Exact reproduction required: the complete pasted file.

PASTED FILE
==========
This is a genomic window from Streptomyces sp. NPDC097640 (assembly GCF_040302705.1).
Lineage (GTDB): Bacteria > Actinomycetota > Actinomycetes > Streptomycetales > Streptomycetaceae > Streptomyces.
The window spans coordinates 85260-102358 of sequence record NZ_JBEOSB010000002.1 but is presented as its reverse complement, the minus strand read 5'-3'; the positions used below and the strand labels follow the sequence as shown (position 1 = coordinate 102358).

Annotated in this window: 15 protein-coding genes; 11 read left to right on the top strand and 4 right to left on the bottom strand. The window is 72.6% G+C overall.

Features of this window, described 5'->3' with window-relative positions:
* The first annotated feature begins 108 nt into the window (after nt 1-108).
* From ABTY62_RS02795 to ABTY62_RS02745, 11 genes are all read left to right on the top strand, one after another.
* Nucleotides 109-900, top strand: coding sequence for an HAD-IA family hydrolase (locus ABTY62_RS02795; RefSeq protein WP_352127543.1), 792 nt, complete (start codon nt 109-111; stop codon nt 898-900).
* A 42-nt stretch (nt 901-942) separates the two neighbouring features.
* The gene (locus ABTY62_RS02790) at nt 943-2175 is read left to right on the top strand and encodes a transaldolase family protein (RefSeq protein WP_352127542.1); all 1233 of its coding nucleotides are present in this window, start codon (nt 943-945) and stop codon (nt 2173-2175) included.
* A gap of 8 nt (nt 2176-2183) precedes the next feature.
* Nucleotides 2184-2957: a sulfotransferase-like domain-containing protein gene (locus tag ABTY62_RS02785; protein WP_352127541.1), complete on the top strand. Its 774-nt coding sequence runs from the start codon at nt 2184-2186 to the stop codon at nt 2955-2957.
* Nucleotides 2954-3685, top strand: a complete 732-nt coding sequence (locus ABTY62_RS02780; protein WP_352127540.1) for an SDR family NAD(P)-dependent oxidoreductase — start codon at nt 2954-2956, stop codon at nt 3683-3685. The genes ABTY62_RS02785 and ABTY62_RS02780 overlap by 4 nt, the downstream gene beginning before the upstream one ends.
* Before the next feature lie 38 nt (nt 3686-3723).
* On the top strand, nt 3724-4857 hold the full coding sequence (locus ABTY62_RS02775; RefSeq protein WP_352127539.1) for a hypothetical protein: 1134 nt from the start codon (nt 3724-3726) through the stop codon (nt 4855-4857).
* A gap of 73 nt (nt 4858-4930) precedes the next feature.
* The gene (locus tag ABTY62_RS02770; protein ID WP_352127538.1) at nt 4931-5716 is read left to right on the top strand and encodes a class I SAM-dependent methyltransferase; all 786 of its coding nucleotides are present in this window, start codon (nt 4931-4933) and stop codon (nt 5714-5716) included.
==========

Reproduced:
This is a genomic window from Streptomyces sp. NPDC097640 (assembly GCF_040302705.1).
Lineage (GTDB): Bacteria > Actinomycetota > Actinomycetes > Streptomycetales > Streptomycetaceae > Streptomyces.
The window spans coordinates 85260-102358 of sequence record NZ_JBEOSB010000002.1 but is presented as its reverse complement, the minus strand read 5'-3'; the positions used below and the strand labels follow the sequence as shown (position 1 = coordinate 102358).

Annotated in this window: 15 protein-coding genes; 11 read left to right on the top strand and 4 right to left on the bottom strand. The window is 72.6% G+C overall.

Features of this window, described 5'->3' with window-relative positions:
* The first annotated feature begins 108 nt into the window (after nt 1-108).
* From ABTY62_RS02795 to ABTY62_RS02745, 11 genes are all read left to right on the top strand, one after another.
* Nucleotides 109-900, top strand: coding sequence for an HAD-IA family hydrolase (locus ABTY62_RS02795; RefSeq protein WP_352127543.1), 792 nt, complete (start codon nt 109-111; stop codon nt 898-900).
* A 42-nt stretch (nt 901-942) separates the two neighbouring features.
* The gene (locus ABTY62_RS02790) at nt 943-2175 is read left to right on the top strand and encodes a transaldolase family protein (RefSeq protein WP_352127542.1); all 1233 of its coding nucleotides are present in this window, start codon (nt 943-945) and stop codon (nt 2173-2175) included.
* A gap of 8 nt (nt 2176-2183) precedes the next feature.
* Nucleotides 2184-2957: a sulfotransferase-like domain-containing protein gene (locus tag ABTY62_RS02785; protein WP_352127541.1), complete on the top strand. Its 774-nt coding sequence runs from the start codon at nt 2184-2186 to the stop codon at nt 2955-2957.
* Nucleotides 2954-3685, top strand: a complete 732-nt coding sequence (locus ABTY62_RS02780; protein WP_352127540.1) for an SDR family NAD(P)-dependent oxidoreductase — start codon at nt 2954-2956, stop codon at nt 3683-3685. The genes ABTY62_RS02785 and ABTY62_RS02780 overlap by 4 nt, the downstream gene beginning before the upstream one ends.
* Before the next feature lie 38 nt (nt 3686-3723).
* On the top strand, nt 3724-4857 hold the full coding sequence (locus ABTY62_RS02775; RefSeq protein WP_352127539.1) for a hypothetical protein: 1134 nt from the start codon (nt 3724-3726) through the stop codon (nt 4855-4857).
* A gap of 73 nt (nt 4858-4930) precedes the next feature.
* The gene (locus tag ABTY62_RS02770; protein ID WP_352127538.1) at nt 4931-5716 is read left to right on the top strand and encodes a class I SAM-dependent methyltransferase; all 786 of its coding nucleotides are present in this window, start codon (nt 4931-4933) and stop codon (nt 5714-5716) included.